I was also reassured in reading that full brain development has not occurred in a 12-year-old. I already knew that, but it helped me to know that Morgan’s judgment, executive function and critical thinking skills will all improve as she continues to mature.

My last critique of the book may be a little more controversial. I felt a little uncomfortable reading the book because I thought its perspective was limited. Safe, comfortable, middle class parents may have the luxury to think they don’t need to monitor who their child’s friends are. But I couldn’t help but think about parents in distressed communities with failing schools and wonder how practical any of the advice offered would be to them. I guess my reflections on how I was parented by Black Americans who grew up in the segregated south impacted my perspective. A career spent as an urban planner working to improve quality of life in tough communities is an added lens through which I read the book.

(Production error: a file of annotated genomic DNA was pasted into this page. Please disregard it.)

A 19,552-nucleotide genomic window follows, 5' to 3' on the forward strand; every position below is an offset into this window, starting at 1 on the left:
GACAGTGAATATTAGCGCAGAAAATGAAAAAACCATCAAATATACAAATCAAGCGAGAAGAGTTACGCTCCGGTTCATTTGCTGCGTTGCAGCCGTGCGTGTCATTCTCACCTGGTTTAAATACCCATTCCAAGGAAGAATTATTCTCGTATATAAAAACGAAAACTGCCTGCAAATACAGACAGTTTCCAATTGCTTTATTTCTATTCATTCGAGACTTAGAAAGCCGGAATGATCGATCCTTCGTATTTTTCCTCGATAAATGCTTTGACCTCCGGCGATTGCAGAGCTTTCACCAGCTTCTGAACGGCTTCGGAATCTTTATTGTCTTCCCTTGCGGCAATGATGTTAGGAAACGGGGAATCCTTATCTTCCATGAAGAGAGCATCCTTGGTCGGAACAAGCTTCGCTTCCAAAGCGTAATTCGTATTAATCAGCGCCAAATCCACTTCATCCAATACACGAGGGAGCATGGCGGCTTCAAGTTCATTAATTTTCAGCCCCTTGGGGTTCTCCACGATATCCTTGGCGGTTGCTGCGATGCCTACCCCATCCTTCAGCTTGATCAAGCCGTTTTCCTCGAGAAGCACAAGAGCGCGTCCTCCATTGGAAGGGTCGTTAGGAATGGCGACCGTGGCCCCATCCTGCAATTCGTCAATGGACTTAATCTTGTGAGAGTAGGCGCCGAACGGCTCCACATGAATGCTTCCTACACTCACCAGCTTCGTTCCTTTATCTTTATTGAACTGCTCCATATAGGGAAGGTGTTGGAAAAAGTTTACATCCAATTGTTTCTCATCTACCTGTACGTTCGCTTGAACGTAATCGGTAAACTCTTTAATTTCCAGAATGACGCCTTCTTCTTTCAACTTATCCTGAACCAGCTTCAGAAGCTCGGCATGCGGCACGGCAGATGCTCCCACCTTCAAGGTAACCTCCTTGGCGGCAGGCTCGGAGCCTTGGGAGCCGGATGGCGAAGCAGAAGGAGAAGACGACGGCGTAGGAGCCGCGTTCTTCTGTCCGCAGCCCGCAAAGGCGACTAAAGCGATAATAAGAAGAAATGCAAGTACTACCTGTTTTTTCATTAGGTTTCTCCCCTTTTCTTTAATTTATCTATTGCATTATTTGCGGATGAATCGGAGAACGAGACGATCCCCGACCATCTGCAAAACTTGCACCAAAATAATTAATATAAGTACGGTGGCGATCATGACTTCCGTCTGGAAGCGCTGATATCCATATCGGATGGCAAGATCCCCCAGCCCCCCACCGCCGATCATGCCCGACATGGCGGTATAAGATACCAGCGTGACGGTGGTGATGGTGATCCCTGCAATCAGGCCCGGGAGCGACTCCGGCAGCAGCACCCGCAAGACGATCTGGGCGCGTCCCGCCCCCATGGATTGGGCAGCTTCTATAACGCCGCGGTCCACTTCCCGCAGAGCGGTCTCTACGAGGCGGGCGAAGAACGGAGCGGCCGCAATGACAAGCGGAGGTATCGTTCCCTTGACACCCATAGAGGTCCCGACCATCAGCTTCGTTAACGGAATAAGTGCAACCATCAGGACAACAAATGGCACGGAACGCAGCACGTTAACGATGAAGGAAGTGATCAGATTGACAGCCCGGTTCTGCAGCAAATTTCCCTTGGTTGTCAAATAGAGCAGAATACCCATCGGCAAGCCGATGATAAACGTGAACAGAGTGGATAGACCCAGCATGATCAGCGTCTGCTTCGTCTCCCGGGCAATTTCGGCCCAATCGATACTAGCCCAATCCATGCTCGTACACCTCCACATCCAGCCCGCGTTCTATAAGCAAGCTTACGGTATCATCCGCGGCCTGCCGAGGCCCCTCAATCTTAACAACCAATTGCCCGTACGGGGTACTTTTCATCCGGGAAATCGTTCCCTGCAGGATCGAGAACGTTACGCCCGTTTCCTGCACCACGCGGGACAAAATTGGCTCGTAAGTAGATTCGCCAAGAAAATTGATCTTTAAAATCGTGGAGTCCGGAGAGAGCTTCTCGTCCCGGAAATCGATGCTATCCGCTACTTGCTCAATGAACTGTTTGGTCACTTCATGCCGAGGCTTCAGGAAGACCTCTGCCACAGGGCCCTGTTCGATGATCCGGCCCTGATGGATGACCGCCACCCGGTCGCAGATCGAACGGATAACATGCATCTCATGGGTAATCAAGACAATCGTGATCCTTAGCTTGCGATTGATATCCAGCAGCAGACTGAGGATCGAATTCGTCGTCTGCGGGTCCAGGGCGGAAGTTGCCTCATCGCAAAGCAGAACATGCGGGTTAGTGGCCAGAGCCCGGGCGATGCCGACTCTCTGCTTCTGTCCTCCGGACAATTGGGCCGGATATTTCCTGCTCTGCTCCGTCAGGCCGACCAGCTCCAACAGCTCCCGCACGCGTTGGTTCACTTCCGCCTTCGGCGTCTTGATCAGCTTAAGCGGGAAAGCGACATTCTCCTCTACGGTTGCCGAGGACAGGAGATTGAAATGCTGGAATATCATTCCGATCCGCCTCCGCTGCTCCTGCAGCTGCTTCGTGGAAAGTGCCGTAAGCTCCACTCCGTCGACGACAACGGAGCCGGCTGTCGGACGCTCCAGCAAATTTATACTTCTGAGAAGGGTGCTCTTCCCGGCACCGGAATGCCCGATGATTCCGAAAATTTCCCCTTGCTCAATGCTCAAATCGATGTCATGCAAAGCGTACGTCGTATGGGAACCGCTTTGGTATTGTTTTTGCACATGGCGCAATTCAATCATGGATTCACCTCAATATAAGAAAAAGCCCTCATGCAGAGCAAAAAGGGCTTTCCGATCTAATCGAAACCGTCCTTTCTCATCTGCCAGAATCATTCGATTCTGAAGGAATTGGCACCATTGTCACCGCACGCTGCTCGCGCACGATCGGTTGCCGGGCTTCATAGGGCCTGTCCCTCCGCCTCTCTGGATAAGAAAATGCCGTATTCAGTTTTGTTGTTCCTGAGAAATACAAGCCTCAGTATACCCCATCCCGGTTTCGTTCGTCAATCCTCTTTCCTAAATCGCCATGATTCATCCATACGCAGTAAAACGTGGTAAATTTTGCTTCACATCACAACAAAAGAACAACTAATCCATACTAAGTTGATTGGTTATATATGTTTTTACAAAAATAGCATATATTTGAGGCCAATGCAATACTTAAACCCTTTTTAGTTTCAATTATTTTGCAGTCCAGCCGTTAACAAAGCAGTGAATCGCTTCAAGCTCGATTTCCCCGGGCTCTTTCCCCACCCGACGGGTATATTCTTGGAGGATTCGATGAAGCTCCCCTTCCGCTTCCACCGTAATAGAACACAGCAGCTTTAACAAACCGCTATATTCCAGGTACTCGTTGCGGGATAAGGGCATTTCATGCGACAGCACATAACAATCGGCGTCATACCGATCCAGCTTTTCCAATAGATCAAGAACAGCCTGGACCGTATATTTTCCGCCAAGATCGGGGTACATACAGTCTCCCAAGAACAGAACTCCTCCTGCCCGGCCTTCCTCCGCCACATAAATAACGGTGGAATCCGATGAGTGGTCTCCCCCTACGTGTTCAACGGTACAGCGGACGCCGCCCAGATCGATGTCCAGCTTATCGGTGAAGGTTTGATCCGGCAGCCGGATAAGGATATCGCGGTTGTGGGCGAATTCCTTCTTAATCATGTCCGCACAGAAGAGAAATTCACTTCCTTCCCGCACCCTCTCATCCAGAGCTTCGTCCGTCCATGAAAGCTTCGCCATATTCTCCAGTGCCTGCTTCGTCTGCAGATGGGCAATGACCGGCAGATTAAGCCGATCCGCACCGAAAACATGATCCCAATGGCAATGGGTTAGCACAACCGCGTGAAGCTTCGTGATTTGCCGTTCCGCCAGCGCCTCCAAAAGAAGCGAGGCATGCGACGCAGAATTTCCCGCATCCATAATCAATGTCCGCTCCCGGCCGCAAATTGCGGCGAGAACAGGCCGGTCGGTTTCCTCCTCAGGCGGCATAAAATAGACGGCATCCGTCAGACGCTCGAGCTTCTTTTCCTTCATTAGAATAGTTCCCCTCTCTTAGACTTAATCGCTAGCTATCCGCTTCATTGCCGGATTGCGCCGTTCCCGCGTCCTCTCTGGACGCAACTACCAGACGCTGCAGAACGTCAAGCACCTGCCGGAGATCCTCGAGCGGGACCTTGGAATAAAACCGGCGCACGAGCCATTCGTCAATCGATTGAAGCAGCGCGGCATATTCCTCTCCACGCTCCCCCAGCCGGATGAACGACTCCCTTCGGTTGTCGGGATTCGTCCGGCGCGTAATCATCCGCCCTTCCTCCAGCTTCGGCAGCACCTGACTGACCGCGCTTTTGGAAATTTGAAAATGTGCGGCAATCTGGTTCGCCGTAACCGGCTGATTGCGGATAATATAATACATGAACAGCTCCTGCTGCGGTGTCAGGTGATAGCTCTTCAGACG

But in fairness, I have to say that the only book where I would likely agree with 100% of the parenting advice is the Bible, because I am not apt to argue with its author. “Train up a child in the way that he should go and when he is old, he will not depart from it.” Proverbs 22:6

Have you read The Gift of Failure? What did you think? Join us at this year’s Outside the Lunchbox Luncheon on September 23 for an informative talk by best-selling author Jessica Lahey and then join us for a lively discussion about The Gift of Failure at the Champagne Social afterward.  Tables and individual tickets to attend the Outside the Lunchbox Luncheon and the Champagne Social can be purchased here online